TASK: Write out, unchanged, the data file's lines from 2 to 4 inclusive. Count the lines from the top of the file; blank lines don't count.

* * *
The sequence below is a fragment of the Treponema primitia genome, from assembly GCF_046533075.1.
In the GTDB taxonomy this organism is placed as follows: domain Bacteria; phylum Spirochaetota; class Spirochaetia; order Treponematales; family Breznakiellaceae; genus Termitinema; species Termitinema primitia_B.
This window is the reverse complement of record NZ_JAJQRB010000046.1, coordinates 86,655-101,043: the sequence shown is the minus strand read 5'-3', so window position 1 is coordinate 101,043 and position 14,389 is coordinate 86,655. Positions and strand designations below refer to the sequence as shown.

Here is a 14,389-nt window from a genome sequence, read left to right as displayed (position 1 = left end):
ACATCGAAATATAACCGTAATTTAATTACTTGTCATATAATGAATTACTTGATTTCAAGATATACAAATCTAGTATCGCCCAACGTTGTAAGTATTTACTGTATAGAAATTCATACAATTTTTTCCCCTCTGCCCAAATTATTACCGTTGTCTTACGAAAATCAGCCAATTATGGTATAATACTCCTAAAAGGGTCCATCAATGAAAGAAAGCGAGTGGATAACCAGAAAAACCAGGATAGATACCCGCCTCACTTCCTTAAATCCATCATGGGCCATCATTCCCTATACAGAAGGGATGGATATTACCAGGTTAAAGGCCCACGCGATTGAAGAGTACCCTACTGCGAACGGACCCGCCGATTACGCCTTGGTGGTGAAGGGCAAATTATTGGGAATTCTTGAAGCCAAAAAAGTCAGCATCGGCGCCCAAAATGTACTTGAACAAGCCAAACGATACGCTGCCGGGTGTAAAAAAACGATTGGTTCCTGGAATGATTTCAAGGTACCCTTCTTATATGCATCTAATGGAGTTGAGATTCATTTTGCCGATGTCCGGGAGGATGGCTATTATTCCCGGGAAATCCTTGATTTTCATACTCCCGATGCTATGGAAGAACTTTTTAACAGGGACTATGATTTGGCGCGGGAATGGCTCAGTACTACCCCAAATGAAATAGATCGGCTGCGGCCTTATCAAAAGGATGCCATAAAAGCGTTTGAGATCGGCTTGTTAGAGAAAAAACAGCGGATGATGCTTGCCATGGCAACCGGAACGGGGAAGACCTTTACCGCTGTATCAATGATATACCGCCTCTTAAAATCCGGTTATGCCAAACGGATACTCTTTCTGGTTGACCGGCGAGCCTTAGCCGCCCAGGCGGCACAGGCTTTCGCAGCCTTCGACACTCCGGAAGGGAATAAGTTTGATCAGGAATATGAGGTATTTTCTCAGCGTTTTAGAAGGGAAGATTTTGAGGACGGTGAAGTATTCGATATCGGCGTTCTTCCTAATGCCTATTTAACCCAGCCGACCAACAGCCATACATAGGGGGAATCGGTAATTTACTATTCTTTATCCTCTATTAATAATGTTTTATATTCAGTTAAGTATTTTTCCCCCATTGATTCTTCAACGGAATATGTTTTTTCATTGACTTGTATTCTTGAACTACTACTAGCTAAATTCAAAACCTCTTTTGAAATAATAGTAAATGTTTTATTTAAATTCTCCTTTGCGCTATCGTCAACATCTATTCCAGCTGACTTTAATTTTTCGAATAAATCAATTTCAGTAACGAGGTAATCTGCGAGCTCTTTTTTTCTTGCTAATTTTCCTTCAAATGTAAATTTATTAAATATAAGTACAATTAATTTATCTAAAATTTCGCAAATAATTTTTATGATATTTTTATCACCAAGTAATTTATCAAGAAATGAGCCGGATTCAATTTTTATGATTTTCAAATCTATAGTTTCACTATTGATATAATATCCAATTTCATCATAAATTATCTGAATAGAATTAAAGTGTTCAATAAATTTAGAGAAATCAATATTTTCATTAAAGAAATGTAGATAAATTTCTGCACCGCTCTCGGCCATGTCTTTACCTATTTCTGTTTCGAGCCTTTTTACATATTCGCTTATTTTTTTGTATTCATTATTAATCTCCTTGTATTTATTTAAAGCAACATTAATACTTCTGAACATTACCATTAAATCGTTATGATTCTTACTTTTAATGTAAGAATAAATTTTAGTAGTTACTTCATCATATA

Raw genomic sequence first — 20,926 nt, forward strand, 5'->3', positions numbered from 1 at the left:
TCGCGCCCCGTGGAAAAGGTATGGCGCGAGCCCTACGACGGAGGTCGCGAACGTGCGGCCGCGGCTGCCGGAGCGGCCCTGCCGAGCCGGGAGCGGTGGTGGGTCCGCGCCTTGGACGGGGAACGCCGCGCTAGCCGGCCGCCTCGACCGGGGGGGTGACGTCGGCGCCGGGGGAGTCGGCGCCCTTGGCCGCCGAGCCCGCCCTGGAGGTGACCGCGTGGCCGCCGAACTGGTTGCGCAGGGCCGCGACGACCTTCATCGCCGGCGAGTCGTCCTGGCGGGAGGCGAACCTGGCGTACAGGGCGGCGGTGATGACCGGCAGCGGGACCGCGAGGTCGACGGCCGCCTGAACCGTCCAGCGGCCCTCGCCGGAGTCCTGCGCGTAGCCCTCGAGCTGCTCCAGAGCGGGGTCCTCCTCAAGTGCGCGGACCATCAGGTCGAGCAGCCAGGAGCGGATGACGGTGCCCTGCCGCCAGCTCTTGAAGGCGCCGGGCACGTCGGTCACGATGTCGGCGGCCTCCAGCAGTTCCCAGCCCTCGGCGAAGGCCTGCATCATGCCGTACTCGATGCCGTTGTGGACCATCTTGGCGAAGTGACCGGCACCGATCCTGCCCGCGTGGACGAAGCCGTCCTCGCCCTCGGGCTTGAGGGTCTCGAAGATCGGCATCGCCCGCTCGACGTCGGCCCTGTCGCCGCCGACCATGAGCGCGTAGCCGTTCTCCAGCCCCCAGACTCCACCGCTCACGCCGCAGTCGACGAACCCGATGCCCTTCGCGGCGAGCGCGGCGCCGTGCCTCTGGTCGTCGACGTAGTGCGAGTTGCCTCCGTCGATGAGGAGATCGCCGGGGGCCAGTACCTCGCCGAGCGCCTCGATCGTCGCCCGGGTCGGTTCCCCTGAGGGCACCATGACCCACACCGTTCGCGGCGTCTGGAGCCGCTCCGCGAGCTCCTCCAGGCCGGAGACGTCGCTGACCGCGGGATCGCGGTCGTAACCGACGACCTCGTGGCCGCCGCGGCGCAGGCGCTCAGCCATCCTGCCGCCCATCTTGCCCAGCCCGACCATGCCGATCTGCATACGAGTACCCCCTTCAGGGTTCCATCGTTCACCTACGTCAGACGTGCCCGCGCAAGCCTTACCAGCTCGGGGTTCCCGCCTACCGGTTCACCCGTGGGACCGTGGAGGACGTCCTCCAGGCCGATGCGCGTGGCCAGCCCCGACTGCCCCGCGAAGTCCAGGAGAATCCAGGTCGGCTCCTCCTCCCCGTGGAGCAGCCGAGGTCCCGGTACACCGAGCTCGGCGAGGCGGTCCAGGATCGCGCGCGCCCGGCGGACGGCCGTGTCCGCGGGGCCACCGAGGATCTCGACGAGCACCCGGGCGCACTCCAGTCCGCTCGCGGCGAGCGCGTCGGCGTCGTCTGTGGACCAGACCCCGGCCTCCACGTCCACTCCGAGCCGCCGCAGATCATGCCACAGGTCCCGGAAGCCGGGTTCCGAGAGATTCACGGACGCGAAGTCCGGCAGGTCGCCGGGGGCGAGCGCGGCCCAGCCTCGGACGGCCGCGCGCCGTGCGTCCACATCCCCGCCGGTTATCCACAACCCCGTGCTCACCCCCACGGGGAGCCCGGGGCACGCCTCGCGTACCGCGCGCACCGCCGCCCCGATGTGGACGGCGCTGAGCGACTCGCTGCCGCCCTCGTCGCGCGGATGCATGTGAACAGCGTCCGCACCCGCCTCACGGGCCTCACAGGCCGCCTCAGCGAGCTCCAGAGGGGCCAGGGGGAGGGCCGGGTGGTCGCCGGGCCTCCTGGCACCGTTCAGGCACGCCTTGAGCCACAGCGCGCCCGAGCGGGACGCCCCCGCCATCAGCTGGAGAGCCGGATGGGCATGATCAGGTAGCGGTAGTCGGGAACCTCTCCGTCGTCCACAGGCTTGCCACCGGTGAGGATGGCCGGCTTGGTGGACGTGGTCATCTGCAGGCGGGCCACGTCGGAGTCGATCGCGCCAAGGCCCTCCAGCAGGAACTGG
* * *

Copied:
In the GTDB taxonomy this organism is placed as follows: domain Bacteria; phylum Spirochaetota; class Spirochaetia; order Treponematales; family Breznakiellaceae; genus Termitinema; species Termitinema primitia_B.
This window is the reverse complement of record NZ_JAJQRB010000046.1, coordinates 86,655-101,043: the sequence shown is the minus strand read 5'-3', so window position 1 is coordinate 101,043 and position 14,389 is coordinate 86,655. Positions and strand designations below refer to the sequence as shown.

Here is a 14,389-nt window from a genome sequence, read left to right as displayed (position 1 = left end):